At Leffe Abbey

This morning we arrived at Leffe Abbey in beautiful Dinant for 10:30 Mass. Mass was held in an intimate stone chapel on the grounds, because the abbey church is undergoing restoration. (see photos)

Frankly, it’s a minor miracle that there is even anything here to restore.

The abbey was founded in 1240. In 1400, the Plague swept the area, claiming the lives of the abbot and many members of the order.

Then, in 1460, the abbey was all but destroyed by a devastating flood. Just six years later, a fire set by the forces of the Duke of Burgundy all but finished the job the flood began.

Rebuilt yet again, the abbey was severely damaged by occupying troops in the early 18th century. Finally, during the French Revolution, the abbey was looted, the Norbertines were driven into exile, and the state took over the abbey.

It wasn’t until 1902 that the Norbertines were able to return.

The French Revolution had claimed more than the Norbertines’ ancient home; it also brought the destruction of Leffe’s centuries-old brewery.

In 1952, though, Abbot Nys, seeking to address the abbey’s financial difficulties, approached a local brewer about reviving the abbey’s cherished beer recipes. A partnership was forged, and today, Leffe is one of the most popular of the Belgian abbey beers. We shared a glass this afternoon with the current abbot, Bruno DeMoulin, O.Praem. – a personable and gracious host (and a very funny man).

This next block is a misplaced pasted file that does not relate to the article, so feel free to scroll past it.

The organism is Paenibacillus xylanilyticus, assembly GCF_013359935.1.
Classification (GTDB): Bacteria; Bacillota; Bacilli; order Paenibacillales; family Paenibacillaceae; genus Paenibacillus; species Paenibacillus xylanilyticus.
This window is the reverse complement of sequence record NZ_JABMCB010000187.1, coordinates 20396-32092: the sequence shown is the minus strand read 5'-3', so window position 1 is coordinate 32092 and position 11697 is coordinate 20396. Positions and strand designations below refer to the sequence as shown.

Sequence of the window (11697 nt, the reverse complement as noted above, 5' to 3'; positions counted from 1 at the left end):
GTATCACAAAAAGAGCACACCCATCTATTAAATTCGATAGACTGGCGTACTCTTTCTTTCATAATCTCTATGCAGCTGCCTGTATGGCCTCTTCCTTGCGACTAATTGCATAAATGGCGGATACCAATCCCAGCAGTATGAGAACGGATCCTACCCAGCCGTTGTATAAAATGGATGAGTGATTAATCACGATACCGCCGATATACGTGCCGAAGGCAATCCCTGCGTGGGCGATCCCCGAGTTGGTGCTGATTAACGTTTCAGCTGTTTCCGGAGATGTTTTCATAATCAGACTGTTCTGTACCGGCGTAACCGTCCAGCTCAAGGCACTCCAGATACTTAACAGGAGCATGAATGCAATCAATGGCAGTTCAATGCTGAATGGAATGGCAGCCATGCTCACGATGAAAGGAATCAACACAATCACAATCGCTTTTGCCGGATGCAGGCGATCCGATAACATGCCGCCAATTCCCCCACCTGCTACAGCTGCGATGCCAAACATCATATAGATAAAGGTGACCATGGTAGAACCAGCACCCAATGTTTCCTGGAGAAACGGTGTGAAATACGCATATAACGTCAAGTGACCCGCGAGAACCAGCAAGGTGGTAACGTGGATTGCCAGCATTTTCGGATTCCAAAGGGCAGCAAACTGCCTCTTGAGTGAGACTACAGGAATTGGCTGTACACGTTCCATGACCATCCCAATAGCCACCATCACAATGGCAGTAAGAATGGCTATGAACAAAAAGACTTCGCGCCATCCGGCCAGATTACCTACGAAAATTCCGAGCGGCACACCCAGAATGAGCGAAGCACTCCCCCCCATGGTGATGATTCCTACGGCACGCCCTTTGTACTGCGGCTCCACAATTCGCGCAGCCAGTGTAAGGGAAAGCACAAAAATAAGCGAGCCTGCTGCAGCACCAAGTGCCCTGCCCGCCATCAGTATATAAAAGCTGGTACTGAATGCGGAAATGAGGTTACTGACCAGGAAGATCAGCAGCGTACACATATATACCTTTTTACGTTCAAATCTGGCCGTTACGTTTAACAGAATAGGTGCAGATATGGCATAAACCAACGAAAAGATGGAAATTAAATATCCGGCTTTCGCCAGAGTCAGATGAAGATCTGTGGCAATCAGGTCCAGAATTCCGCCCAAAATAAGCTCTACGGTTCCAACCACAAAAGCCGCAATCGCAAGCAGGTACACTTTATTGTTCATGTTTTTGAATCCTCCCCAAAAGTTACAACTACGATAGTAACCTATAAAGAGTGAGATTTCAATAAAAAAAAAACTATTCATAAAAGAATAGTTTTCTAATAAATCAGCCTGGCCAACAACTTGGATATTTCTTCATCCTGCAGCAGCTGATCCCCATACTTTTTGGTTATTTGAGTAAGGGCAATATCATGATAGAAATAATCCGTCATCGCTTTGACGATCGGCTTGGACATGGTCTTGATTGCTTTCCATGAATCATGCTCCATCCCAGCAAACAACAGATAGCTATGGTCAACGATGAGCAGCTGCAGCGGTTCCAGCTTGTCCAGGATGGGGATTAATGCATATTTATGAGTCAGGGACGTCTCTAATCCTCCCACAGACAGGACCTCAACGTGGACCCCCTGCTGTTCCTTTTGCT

As we later toured the grounds, we were taken past a beautiful garden in the abbey square. Even this lovely place, though, provided a grim reminder of the abbey’s difficult past: In 1914, German forces massacred 43 men here, all Leffe citizens.

I was thinking about Abbot DeMoulin’s hospitality on the way out of town today. Even in a place as poorly treated by man and nature as Leffe Abbey has been through the ages, this Norbertine virtue shines through. While I’ve been impressed with the sights we’ve seen in our first week, this fact impresses me even more.

After a long bus ride marked by a few wrong turns, we arrived at Laon, France, late today. Tomorrow’s highlight will be a tour of Prémontré Abbey … the site where St. Norbert founded his order nearly 900 years ago.